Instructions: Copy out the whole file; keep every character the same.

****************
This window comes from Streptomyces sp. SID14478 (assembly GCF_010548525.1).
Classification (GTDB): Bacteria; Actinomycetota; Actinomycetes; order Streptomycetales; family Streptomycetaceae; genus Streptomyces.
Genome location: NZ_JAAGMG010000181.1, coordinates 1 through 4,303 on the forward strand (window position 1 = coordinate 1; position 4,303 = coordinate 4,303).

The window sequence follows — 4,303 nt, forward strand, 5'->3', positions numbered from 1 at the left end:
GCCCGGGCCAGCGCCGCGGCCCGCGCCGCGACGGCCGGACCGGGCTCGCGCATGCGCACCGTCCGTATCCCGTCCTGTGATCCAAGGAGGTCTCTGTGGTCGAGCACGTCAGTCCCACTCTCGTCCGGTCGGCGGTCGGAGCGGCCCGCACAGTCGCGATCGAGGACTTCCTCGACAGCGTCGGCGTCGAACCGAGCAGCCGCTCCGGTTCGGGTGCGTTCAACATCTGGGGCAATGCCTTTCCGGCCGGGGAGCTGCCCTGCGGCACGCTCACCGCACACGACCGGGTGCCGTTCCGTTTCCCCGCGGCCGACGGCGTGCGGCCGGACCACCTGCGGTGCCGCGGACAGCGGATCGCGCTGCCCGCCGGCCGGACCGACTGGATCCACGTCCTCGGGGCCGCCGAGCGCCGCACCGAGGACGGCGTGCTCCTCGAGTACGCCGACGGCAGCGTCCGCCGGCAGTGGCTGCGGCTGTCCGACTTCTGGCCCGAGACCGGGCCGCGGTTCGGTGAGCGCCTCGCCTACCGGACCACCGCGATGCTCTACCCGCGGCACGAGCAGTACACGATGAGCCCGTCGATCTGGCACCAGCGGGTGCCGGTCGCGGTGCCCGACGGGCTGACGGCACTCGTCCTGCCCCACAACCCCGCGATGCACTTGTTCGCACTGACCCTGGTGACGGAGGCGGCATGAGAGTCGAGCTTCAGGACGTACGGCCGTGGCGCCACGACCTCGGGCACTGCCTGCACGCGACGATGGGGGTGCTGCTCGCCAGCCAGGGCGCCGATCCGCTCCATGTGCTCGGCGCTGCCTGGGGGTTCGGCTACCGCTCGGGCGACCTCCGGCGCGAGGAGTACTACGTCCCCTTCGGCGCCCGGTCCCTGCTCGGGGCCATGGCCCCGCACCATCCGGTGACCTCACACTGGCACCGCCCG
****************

This window comes from Streptomyces sp. SID14478 (assembly GCF_010548525.1).
Classification (GTDB): Bacteria; Actinomycetota; Actinomycetes; order Streptomycetales; family Streptomycetaceae; genus Streptomyces.
Genome location: NZ_JAAGMG010000181.1, coordinates 1 through 4,303 on the forward strand (window position 1 = coordinate 1; position 4,303 = coordinate 4,303).

The window sequence follows — 4,303 nt, forward strand, 5'->3', positions numbered from 1 at the left end:
GCCCGGGCCAGCGCCGCGGCCCGCGCCGCGACGGCCGGACCGGGCTCGCGCATGCGCACCGTCCGTATCCCGTCCTGTGATCCAAGGAGGTCTCTGTGGTCGAGCACGTCAGTCCCACTCTCGTCCGGTCGGCGGTCGGAGCGGCCCGCACAGTCGCGATCGAGGACTTCCTCGACAGCGTCGGCGTCGAACCGAGCAGCCGCTCCGGTTCGGGTGCGTTCAACATCTGGGGCAATGCCTTTCCGGCCGGGGAGCTGCCCTGCGGCACGCTCACCGCACACGACCGGGTGCCGTTCCGTTTCCCCGCGGCCGACGGCGTGCGGCCGGACCACCTGCGGTGCCGCGGACAGCGGATCGCGCTGCCCGCCGGCCGGACCGACTGGATCCACGTCCTCGGGGCCGCCGAGCGCCGCACCGAGGACGGCGTGCTCCTCGAGTACGCCGACGGCAGCGTCCGCCGGCAGTGGCTGCGGCTGTCCGACTTCTGGCCCGAGACCGGGCCGCGGTTCGGTGAGCGCCTCGCCTACCGGACCACCGCGATGCTCTACCCGCGGCACGAGCAGTACACGATGAGCCCGTCGATCTGGCACCAGCGGGTGCCGGTCGCGGTGCCCGACGGGCTGACGGCACTCGTCCTGCCCCACAACCCCGCGATGCACTTGTTCGCACTGACCCTGGTGACGGAGGCGGCATGAGAGTCGAGCTTCAGGACGTACGGCCGTGGCGCCACGACCTCGGGCACTGCCTGCACGCGACGATGGGGGTGCTGCTCGCCAGCCAGGGCGCCGATCCGCTCCATGTGCTCGGCGCTGCCTGGGGGTTCGGCTACCGCTCGGGCGACCTCCGGCGCGAGGAGTACTACGTCCCCTTCGGCGCCCGGTCCCTGCTCGGGGCCATGGCCCCGCACCATCCGGTGACCTCACACTGGCACCGCCCG